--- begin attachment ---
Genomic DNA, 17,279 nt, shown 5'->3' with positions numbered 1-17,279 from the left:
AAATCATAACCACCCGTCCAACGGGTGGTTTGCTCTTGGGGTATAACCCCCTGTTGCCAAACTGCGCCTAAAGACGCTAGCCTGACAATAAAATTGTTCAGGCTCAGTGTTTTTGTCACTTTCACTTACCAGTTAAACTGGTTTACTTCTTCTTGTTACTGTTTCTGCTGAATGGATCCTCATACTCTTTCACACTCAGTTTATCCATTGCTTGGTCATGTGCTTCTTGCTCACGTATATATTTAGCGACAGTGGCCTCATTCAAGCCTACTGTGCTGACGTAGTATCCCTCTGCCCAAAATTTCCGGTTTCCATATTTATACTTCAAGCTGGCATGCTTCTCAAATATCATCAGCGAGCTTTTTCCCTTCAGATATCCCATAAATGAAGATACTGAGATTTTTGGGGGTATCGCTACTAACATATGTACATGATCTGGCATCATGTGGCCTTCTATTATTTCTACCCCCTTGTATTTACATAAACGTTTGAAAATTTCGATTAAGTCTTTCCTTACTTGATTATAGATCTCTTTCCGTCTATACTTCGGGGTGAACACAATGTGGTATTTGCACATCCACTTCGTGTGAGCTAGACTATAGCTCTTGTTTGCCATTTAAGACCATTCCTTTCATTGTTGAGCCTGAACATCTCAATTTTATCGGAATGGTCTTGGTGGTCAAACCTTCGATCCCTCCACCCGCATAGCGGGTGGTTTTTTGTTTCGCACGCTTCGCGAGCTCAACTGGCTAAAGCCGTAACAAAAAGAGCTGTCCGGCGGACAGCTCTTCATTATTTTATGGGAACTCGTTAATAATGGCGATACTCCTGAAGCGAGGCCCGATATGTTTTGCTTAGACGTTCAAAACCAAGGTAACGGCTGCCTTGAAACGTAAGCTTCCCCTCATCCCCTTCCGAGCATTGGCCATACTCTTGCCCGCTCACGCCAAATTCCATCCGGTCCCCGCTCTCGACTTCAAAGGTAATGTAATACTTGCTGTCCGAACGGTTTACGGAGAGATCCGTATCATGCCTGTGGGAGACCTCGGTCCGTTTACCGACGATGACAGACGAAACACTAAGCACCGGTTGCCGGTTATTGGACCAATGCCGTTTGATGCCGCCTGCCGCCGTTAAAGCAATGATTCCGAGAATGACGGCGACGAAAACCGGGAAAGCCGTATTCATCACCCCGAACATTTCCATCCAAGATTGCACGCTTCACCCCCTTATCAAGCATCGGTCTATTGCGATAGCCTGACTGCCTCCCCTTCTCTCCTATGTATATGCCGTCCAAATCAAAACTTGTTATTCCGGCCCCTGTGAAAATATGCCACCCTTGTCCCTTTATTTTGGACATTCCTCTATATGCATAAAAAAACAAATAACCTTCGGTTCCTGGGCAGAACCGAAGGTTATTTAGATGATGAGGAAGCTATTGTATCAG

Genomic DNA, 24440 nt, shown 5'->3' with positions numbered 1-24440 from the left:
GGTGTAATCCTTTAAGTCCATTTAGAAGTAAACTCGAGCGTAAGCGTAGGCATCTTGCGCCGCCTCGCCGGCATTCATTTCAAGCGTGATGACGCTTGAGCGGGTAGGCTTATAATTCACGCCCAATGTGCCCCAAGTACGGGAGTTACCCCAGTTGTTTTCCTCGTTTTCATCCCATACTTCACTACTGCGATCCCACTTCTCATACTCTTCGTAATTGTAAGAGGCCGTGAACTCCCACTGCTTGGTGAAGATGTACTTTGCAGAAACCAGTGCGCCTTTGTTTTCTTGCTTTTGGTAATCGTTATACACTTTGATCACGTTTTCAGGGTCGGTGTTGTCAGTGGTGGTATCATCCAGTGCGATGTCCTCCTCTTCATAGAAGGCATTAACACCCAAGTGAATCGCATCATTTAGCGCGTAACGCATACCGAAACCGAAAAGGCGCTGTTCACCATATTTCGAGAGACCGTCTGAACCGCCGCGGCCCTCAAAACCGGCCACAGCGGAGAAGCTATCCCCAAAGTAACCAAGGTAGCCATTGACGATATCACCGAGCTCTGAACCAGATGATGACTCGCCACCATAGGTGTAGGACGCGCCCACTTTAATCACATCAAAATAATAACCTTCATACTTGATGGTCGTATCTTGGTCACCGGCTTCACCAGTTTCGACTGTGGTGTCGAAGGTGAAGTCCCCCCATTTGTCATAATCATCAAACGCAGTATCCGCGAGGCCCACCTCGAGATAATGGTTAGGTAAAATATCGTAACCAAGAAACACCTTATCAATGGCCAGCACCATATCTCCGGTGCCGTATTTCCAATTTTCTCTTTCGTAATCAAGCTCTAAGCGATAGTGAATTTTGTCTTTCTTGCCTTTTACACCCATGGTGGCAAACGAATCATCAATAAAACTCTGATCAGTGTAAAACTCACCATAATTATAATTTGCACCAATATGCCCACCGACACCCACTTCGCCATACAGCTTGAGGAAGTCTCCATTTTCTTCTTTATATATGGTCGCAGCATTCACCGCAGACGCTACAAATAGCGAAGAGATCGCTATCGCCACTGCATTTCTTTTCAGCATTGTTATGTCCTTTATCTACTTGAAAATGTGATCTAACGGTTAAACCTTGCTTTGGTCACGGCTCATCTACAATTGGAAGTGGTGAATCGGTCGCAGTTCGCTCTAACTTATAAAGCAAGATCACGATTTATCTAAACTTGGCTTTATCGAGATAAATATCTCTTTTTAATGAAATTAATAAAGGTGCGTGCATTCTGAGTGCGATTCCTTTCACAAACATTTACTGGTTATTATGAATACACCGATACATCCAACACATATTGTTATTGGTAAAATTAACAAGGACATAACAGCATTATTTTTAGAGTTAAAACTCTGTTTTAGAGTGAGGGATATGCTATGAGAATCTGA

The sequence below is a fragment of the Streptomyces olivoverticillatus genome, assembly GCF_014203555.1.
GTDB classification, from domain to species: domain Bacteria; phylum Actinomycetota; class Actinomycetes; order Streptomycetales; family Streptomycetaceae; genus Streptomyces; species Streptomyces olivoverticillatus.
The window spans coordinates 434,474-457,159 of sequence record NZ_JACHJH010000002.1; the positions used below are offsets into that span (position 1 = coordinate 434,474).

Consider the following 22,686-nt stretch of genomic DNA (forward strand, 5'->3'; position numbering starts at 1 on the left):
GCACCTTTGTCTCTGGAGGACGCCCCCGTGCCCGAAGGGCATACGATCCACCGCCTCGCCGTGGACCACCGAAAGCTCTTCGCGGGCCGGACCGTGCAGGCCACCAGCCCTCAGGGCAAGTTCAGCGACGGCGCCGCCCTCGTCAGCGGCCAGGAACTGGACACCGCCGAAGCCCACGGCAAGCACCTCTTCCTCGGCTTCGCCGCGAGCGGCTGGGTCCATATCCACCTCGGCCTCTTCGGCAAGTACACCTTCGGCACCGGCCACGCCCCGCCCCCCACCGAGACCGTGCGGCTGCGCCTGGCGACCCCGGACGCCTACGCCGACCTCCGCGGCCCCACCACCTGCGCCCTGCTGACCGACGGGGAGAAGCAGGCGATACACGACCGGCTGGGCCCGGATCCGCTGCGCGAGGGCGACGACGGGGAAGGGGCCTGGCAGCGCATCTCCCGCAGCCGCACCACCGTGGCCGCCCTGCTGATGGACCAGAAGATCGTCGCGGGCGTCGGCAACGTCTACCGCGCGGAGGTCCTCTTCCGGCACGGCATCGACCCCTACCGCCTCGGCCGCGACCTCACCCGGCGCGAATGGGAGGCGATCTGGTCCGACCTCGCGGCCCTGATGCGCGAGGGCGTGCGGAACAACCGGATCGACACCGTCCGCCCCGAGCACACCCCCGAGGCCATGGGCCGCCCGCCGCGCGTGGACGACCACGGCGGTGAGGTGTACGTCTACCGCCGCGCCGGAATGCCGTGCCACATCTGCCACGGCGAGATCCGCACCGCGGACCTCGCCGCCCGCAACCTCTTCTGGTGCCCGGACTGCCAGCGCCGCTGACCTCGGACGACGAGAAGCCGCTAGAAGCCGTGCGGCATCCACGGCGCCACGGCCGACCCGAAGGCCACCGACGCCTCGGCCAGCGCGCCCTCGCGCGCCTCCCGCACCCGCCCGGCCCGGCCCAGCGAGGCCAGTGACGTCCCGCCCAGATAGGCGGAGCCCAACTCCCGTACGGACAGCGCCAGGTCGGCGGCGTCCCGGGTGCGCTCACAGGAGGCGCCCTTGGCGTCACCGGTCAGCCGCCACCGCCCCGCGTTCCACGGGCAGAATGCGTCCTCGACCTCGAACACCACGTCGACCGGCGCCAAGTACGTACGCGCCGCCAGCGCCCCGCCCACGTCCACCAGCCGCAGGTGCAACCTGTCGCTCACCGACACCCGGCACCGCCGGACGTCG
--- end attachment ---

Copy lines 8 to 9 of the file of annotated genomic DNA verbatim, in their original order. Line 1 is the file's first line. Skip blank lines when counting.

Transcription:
Consider the following 22,686-nt stretch of genomic DNA (forward strand, 5'->3'; position numbering starts at 1 on the left):
GCACCTTTGTCTCTGGAGGACGCCCCCGTGCCCGAAGGGCATACGATCCACCGCCTCGCCGTGGACCACCGAAAGCTCTTCGCGGGCCGGACCGTGCAGGCCACCAGCCCTCAGGGCAAGTTCAGCGACGGCGCCGCCCTCGTCAGCGGCCAGGAACTGGACACCGCCGAAGCCCACGGCAAGCACCTCTTCCTCGGCTTCGCCGCGAGCGGCTGGGTCCATATCCACCTCGGCCTCTTCGGCAAGTACACCTTCGGCACCGGCCACGCCCCGCCCCCCACCGAGACCGTGCGGCTGCGCCTGGCGACCCCGGACGCCTACGCCGACCTCCGCGGCCCCACCACCTGCGCCCTGCTGACCGACGGGGAGAAGCAGGCGATACACGACCGGCTGGGCCCGGATCCGCTGCGCGAGGGCGACGACGGGGAAGGGGCCTGGCAGCGCATCTCCCGCAGCCGCACCACCGTGGCCGCCCTGCTGATGGACCAGAAGATCGTCGCGGGCGTCGGCAACGTCTACCGCGCGGAGGTCCTCTTCCGGCACGGCATCGACCCCTACCGCCTCGGCCGCGACCTCACCCGGCGCGAATGGGAGGCGATCTGGTCCGACCTCGCGGCCCTGATGCGCGAGGGCGTGCGGAACAACCGGATCGACACCGTCCGCCCCGAGCACACCCCCGAGGCCATGGGCCGCCCGCCGCGCGTGGACGACCACGGCGGTGAGGTGTACGTCTACCGCCGCGCCGGAATGCCGTGCCACATCTGCCACGGCGAGATCCGCACCGCGGACCTCGCCGCCCGCAACCTCTTCTGGTGCCCGGACTGCCAGCGCCGCTGACCTCGGACGACGAGAAGCCGCTAGAAGCCGTGCGGCATCCACGGCGCCACGGCCGACCCGAAGGCCACCGACGCCTCGGCCAGCGCGCCCTCGCGCGCCTCCCGCACCCGCCCGGCCCGGCCCAGCGAGGCCAGTGACGTCCCGCCCAGATAGGCGGAGCCCAACTCCCGTACGGACAGCGCCAGGTCGGCGGCGTCCCGGGTGCGCTCACAGGAGGCGCCCTTGGCGTCACCGGTCAGCCGCCACCGCCCCGCGTTCCACGGGCAGAATGCGTCCTCGACCTCGAACACCACGTCGACCGGCGCCAAGTACGTACGCGCCGCCAGCGCCCCGCCCACGTCCACCAGCCGCAGGTGCAACCTGTCGCTCACCGACACCCGGCACCGCCGGACGTCG